From Dr. Mark Israel: Transitions in Cancer Center Leadership

May 2008

During my tenure at Dartmouth, nothing has been more inspiring than the work of scientists who have stepped into demanding leadership roles and moved the Cancer Center forward through their diligence and aspirations for excellence of our Center. Thus, with both genuine regret and great enthusiasm, I announce leadership transitions in the basic sciences components of our Cancer Center.

As many of you know, Nancy Speck has accepted appointment as Professor of Cell and Developmental Biology and Investigator, Abramson Family Cancer Research Institute at the University of Pennsylvania. beginning in August 2008. An outstanding biochemist and Dartmouth's James J. Carroll Professor in Oncology, Dr. Speck has been a steadfast and visionary member of our leadership team since 2000, when she founded the Cancer Mechanisms Research Program. Appointed Associate Director for Basic Sciences in 2003, she has established retreats with regional colleagues, mentored new leadership, and was key to planning our new laboratories in the Rubin Building and overseeing allocation of that space. I know many will join me in expressing our deep gratitude to Nancy and sincere best wishes for her continued success.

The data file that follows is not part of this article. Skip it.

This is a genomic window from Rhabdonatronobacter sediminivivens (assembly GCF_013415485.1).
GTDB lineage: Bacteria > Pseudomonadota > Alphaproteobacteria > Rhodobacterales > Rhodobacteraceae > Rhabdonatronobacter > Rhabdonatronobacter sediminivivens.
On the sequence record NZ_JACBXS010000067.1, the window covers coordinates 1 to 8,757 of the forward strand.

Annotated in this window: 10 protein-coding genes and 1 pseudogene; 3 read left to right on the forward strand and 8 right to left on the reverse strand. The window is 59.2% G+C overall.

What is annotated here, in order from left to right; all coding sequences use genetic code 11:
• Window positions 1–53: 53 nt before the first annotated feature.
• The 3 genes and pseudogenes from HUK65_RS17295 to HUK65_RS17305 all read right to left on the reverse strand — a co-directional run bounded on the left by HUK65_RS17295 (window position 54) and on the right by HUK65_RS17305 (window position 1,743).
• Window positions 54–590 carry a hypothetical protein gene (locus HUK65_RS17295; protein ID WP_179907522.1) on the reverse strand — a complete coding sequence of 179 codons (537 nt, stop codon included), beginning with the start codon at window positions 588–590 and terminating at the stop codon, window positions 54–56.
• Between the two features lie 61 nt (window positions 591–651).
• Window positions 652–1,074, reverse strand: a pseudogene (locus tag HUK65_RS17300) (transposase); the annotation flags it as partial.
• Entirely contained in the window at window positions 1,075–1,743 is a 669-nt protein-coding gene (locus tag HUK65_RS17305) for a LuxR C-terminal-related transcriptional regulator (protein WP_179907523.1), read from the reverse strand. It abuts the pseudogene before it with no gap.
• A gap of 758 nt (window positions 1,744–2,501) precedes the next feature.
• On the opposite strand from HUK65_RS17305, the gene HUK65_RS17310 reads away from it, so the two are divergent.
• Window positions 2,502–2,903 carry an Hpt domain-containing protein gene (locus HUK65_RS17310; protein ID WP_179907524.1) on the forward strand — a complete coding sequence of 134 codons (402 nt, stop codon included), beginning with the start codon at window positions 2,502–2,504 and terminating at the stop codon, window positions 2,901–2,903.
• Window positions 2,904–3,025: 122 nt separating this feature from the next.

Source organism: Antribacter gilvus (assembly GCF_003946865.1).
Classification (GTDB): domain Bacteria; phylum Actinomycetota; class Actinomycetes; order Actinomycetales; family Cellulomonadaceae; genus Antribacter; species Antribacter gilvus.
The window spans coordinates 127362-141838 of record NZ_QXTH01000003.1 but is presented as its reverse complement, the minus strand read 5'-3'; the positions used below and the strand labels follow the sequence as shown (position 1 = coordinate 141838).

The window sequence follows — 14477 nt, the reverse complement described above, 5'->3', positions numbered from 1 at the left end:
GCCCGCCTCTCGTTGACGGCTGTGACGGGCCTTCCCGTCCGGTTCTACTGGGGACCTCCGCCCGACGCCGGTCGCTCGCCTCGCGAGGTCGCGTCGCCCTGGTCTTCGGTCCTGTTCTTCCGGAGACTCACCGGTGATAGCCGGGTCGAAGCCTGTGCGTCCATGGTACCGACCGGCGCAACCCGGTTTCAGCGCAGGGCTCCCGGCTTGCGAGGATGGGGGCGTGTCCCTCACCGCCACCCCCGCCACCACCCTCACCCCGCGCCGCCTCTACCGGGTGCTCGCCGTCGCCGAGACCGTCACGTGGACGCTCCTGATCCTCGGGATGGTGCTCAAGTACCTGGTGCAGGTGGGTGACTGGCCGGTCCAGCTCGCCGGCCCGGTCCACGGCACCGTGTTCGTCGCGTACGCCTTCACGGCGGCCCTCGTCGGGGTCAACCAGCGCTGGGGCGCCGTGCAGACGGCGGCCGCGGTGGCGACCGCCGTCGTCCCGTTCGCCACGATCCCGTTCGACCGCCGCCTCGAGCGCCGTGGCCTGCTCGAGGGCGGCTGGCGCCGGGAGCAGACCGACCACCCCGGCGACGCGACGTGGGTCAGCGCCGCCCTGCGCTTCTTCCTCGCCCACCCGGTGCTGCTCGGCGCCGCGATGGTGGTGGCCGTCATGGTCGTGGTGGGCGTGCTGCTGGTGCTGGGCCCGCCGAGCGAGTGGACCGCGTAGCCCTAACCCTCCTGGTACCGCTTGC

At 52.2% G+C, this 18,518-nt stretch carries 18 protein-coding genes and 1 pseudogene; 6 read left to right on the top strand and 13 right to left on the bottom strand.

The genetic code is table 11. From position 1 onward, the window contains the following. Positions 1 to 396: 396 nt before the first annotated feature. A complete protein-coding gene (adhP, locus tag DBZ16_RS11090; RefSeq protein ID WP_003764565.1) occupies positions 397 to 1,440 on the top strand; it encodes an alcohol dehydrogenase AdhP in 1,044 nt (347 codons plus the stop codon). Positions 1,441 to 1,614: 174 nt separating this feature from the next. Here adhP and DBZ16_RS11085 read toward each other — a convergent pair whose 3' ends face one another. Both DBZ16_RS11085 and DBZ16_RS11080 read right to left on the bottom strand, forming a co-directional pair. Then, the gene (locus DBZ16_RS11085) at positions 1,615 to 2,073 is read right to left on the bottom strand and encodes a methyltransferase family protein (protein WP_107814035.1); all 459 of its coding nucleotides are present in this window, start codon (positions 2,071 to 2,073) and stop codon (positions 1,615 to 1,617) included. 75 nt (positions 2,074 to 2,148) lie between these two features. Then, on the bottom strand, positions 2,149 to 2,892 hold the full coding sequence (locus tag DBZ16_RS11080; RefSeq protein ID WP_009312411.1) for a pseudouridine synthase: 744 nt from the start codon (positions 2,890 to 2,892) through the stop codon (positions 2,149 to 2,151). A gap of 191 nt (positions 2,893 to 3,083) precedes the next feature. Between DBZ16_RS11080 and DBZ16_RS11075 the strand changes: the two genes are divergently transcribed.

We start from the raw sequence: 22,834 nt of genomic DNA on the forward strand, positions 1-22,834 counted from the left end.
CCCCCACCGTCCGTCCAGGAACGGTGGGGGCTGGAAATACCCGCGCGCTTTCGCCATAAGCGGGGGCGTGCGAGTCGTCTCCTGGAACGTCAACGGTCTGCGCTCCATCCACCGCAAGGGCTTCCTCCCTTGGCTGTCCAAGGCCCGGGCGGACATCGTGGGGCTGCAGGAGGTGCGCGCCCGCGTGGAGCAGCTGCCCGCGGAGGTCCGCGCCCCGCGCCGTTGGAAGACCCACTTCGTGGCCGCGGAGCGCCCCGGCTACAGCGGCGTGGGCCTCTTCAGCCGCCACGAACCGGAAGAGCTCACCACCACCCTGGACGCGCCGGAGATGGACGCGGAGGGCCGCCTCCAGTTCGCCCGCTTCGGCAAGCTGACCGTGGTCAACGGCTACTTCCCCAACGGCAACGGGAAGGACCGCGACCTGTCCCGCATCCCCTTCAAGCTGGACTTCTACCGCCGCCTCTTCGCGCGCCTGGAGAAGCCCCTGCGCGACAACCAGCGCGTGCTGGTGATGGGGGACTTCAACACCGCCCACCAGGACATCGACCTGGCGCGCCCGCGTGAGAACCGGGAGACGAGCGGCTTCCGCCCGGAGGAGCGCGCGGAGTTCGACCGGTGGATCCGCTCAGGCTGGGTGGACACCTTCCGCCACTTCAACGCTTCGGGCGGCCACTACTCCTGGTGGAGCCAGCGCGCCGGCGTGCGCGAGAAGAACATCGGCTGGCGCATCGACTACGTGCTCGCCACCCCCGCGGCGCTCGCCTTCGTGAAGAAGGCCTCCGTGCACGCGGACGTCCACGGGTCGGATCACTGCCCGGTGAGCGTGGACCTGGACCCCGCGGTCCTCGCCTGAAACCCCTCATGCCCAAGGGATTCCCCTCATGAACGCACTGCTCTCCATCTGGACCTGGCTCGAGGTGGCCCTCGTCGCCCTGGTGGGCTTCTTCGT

I am pleased to announce the appointment of Dr. Charles Brenner as the new Associate Director for Basic Sciences. Dr. Brenner, Professor of Genetics and of Biochemistry, came to us in 2003 from Thomas Jefferson University's Kimmel Cancer Center, where he was Director of the Structural Biology and Bioinformatics Program. With wide-ranging accomplishments in cell cycle and metabolism, Dr. Brenner is an international leader in the characterization of the FHIT tumor suppressor gene, who employs a combination of model system genetics, enzymology, and X-ray crystallography. At Dartmouth, Dr. Brenner has served on the Molecular and Cellular Biology Graduate Committee and multiple faculty searches. At the Cancer Center, he has directed the Cancer Mechanisms Program since 2003 and is the founding Scientific Director of the Lung Oncology Program. The appointment of this dedicated and accomplished leader signals our support for continued evolution of an outstanding program of basic research investigations in cancer at Dartmouth.

Another fine opportunity for the Cancer Center comes with the appointment of Dr. Duane Compton to replace Dr. Brenner as Director of the Cancer Mechanisms Program. Dr. Compton, Professor of Biochemistry, has been an active member of the Program since its inception. He is an internationally known researcher on the mechanisms of spindle organization and chromosome segregation in human cells, who recently showed that improper microtubule-chromosome attachment is a cause of chromosome missegregation in cancer cells. Dr. Compton will lead a program of 25 principal investigators with direct, peer-reviewed cancer-focused funding of greater than $12 million per year.